Option 1: Manually export Google Analytics data from the dashboard

Google has some advice on this and recommends exporting individual reports from your Universal Analytics property. 

First, select the date range for the data you’re looking for. You can also select website traffic filters, like by source, as shown below: 

GA4 website traffic filters

See the red-boxed “export” button in the top right corner? Click it. 

GA export button

You can export data into a few different formats, including: 

  • CSV file
  • TSV
  • TSV for Excel
  • Excel (XLSX)
  • Google Sheets
  • PDF

Here’s what it would look like in a Google Sheet:

google sheet data

What if you want to analyze data from all traffic compared to specific Google Ads traffic? Or by conversion, or specific campaign? Here’s what you can export via your UA dashboard: 

  • Behavior reports
  • Pivot tables
  • Keyword maps
  • Unique organic terms
  • Page view data
  • Users and sessions data
  • Site speed suggestions
  • Site traffic
  • Visitor flow
  • Goals by hour
  • “Most active users” data
  • Account lists

All you have to do is toggle these filters on the left-hand sidebar. 

You can download Google Analytics data in the same way, and it’s not too complicated, but it’ll eat a lot of hours and digital space. 

Why? Because you’ll need a report for every single one. 

You could stick a thousand Google Sheet documents into a Drive folder. But we all know the sense of dread of having to search for each one and analyze them against new data

“A big limitation here is that you’re limited to a single chart or time period,” said Palmer. “It seems like you could never export all your data efficiently because for every single month or chart, you’d need a ton of different exports.”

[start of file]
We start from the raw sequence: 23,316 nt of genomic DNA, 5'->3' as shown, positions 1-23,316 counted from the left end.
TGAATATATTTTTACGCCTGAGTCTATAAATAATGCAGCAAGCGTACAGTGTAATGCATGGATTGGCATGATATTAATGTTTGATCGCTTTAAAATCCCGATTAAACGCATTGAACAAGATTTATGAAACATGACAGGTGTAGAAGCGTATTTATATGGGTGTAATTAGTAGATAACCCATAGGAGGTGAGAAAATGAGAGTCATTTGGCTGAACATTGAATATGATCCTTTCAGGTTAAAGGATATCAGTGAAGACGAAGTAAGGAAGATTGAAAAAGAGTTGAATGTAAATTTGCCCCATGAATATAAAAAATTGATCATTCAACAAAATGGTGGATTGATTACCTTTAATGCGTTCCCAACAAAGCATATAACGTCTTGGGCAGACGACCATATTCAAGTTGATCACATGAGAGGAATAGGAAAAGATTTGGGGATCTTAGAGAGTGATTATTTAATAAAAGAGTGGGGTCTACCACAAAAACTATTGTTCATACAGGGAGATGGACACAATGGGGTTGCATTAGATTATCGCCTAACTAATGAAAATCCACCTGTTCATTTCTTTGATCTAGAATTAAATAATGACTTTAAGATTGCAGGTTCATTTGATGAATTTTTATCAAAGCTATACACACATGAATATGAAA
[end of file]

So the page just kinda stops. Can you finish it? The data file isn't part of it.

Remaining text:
A simpler way?

Option 2: Use the Google Analytics API

The Google Analytics Reporting API offers access to UA data from your UA property. 

But you’ll need some Javascript and PHP skills. If you’re unfamiliar with those, this might not be the best option. That’s because extracting reports via API requires a serious programming background. 

Of course, if you have someone in-house (or partner with an agency), you could do a lot with this tactic. Custom reports, visually appealing dashboards, report automation, data integration — the world is your oyster, but it’ll cost you time and resources. 

Here are the main reporting APIs offered by Google: 

  • Core reporting: Majority of GA data
  • Multi-channel funnels: Conversion and user data
  • Reporting API: UA data
  • Data API: GA4 data
  • Real-time API: Live data

Option 3: Export Google Analytics data via a Google 360 account

Google Analytics has two types of accounts: the free account and the paid 360 account. The latter allows you to export UA data easily and merge it with your GA4 data for a smooth transition.

Google notes that properties on 360 Universal Analytics are eligible for a one-time processing extension to July 1, 2024. In other words, 360 account holders have a whole new year to access that historical data. Still, they specify that you must have an active 360 order for this perk. 

What’s more, Google 360 pricing is pretty steep for many businesses. While you get a ton of functionalities out of it, that monthly $12,500 might be better invested elsewhere.   

Option 4: Use third-party analytics tools like Supermetrics

Tired of the limited rows on a Google Sheet? That’s a serious limitation to manual exporting on the GA platform. 

Supermetrics to the rescue

This software helps you export raw data from more than 100 different platforms (including UA) into a Google Sheet, just like you can with manual exports on GA.

The difference here is that you have the option to export data to a data warehouse like BigQuery. This helps you back up Google Analytics data within one file. 

google analytics supermetrics

Are there drawbacks to this strategy?

“There’s still a lot of architecture involved in using third-party tools,” explains Palmer. “You need a deep understanding of compatible dimensions and metrics.” If not, she warns you might mix incompatible dimensions, resulting in broken reports.

Another limitation of Supermetrics is the cap on total dimensions per query. You’ll have to do the legwork to decide how to best extract and segment the information without sacrificing any important details. 

This article has been updated and was originally published in June 2023.